Published on July 24th, 2012 | by Jonathan Gifford
Mustafa Kemal, the creator of modern Turkey
Mustafa Kemal created modern Turkey. He salvaged the nation from the wreckage of the Ottoman Empire at the end of the First World War, when the ailing empire – ‘the sick man of Europe’ – was being carved up by the victorious allies. He achieved this in the face of apparently impossible odds. ‘What we want to do, in our situation, is explainable neither in military not in any other terms, but in spite of everything, we are going to do it, to save our country, to establish a free and civilized Turkish state, to live like human beings. If we can’t succeed, we prefer, being the sons of our forefathers, to die fighting.’
Leading from the front
The Allies’ peace treaty with the Ottoman Empire at the end of the war divided Anatolia, the traditional homeland of the Turkish people, into a collection of territories controlled by Britain, France, Italy, Greece and Armenia. A central area on the southern border of the Black Sea was to be Turkish; the area around the strategically vital Dardanelles and the Sea of Marmar – the sea route between the Mediterranean and the Black Sea – was to be under international control, including Constantinople, capital of the Ottoman Empire, controlling the final narrow sea passage into the Black Sea itself.
One man prevented this international carve-up and created the Republic of Turkey: a young Turkish officer called Mustafa Kemal.
Kemal was later to change the name of the capital, from Constantinople (the name give to the ancient city of Byzantium, in honour of the Roman Emperor, Constantine, after he had made Byzantium the capital of the Roman Empire) to the more appropriate Turkish name of Istanbul.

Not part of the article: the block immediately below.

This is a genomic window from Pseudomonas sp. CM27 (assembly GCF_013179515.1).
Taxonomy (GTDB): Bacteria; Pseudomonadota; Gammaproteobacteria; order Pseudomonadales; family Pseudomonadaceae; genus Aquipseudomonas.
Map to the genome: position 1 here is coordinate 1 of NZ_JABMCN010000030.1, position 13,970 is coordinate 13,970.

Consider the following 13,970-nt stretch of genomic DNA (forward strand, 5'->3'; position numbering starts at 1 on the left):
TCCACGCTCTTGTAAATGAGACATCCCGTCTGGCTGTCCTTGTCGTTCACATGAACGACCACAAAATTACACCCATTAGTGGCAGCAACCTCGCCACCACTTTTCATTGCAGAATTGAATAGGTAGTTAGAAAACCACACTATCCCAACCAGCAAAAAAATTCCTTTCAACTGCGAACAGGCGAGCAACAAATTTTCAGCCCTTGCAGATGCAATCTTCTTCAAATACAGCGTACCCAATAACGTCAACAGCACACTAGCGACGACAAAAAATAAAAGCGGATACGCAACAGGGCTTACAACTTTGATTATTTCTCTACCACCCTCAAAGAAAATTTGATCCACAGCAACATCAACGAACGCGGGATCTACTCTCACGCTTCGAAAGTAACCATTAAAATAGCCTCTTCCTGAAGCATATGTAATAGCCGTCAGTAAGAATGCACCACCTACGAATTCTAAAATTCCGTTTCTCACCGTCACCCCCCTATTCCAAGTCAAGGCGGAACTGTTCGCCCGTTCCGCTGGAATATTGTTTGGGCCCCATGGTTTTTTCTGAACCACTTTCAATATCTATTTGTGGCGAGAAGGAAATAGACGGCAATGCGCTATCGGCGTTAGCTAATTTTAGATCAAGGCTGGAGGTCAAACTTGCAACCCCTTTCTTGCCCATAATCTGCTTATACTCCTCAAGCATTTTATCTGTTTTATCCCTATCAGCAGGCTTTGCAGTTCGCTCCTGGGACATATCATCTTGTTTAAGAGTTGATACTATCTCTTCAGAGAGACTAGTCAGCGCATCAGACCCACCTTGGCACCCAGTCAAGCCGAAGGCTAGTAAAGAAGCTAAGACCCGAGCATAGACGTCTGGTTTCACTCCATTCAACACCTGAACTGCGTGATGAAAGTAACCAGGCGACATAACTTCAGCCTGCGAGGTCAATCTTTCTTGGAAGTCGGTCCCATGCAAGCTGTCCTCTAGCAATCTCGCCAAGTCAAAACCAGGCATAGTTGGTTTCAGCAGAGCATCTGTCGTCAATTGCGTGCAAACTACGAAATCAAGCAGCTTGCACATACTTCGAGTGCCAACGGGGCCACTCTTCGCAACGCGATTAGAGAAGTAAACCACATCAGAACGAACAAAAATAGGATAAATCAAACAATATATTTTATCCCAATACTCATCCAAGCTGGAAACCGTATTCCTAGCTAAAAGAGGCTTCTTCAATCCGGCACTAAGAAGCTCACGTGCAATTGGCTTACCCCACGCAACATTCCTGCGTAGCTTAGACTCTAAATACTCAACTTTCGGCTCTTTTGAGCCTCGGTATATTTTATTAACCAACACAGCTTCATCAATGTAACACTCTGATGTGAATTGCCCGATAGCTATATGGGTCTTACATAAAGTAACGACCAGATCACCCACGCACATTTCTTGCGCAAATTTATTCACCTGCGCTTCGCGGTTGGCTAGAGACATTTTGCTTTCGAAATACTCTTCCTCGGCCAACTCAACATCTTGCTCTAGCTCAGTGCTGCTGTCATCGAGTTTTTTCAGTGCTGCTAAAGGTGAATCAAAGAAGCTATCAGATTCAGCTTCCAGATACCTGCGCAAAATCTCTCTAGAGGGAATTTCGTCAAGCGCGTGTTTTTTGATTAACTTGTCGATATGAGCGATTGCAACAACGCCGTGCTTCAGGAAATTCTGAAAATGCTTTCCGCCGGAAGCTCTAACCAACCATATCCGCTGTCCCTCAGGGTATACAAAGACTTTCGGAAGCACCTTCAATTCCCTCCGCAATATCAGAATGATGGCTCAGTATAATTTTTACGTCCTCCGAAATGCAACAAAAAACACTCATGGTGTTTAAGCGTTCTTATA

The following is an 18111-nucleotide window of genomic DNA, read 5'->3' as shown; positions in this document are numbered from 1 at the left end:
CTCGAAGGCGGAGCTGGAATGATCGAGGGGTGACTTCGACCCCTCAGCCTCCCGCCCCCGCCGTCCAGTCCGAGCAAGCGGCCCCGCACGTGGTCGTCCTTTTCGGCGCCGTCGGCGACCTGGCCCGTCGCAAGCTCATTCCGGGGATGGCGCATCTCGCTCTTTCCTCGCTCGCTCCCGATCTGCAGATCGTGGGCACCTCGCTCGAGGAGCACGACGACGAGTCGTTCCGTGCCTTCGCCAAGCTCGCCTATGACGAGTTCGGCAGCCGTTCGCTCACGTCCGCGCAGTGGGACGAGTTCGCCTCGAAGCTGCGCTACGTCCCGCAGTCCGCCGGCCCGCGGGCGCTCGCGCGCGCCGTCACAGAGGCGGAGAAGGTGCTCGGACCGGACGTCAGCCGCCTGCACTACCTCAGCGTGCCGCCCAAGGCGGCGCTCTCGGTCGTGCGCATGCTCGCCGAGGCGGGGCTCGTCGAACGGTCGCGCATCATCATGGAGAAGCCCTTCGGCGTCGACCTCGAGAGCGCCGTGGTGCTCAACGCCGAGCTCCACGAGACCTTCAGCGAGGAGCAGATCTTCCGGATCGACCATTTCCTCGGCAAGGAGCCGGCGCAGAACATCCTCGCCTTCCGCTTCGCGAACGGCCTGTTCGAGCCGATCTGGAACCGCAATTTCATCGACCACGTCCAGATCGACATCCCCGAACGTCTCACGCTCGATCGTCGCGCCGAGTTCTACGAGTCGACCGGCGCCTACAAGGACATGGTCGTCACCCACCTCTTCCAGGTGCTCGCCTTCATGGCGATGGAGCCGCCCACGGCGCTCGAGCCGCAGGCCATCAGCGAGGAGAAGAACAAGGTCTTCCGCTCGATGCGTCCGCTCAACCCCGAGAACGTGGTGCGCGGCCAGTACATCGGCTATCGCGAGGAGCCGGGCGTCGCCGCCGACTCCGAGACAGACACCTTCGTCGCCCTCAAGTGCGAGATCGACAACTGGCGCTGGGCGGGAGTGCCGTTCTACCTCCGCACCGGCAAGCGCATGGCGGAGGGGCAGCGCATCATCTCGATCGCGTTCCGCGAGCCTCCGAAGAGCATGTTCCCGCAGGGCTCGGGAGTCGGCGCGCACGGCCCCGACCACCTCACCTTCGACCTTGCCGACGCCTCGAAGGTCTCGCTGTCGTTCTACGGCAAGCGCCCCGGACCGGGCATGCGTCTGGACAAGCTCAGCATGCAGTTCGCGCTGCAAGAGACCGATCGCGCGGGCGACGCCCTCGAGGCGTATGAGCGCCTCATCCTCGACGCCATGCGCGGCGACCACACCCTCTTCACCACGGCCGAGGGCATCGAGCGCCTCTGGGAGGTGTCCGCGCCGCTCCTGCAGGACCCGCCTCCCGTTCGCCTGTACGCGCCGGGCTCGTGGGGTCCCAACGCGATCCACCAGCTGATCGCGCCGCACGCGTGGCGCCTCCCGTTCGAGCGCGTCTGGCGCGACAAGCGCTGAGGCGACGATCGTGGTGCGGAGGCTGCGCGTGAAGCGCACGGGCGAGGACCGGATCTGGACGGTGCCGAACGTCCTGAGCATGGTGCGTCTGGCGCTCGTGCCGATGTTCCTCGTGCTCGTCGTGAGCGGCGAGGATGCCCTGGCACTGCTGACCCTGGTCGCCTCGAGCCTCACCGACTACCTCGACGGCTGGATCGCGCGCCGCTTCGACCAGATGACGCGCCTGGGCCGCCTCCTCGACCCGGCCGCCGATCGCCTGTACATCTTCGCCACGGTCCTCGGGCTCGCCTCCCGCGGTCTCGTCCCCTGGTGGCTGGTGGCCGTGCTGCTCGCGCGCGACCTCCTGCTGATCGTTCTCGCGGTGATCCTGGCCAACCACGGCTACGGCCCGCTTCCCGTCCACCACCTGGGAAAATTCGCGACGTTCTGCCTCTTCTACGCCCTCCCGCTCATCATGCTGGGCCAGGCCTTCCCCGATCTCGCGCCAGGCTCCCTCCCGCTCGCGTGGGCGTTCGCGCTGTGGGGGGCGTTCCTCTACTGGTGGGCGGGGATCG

Kemal had always led from the front. He showed conspicuous bravery and great leadership skills during the Allied invasion of Gallipoli at the start of World War I – Winston Churchill’s botched attempt to seize control of the Dardanelles, planning to use control of the straits in order to ferry troops from the Mediterranean to the Black Sea to support Russian troops on the war’s Eastern Front, taking pressure off the Western Front in northern France. It was a typically Churchillian plan; bold in its scope and vision but flawed and poorly planned.
‘I do not order you to attack, I order you to die’
At the outbreak of war, the Ottoman Empire had sided with the ‘Central Powers’ – Germany, Austria-Hungary and their empires – and Kemal was posted to Gallipoli to resist the Allied landings.Turkey mounted a brave and well-organised defence. Opposing the landing of Australian troops, Kemal exceeded his authority by ordering his best regiment, the Fifty-Seventh, to move up to high ground commanding the landing area. In his order of the day he wrote, ‘I do not order you to attack, I order you to die. In the time it takes us to die, other troops and commanders can come and take our place.’
Most of the Fifty-Seventh did die in that battle, but the Anzacs were so shaken that their commander asked that night to be evacuated. They were instructed to hold on and dig in because other attacks would, in theory, take the pressure off their beachhead. The Turks also dug in.
A German commander was impressed by Kemal: a ‘clear-thinking, active, quiet man who knew what he wanted. He weighed and decided everything for himself, without looking elsewhere for support or agreement to his opinions.’ What Kemal wanted was for his troops to push the invaders back into the sea or die in the attempt.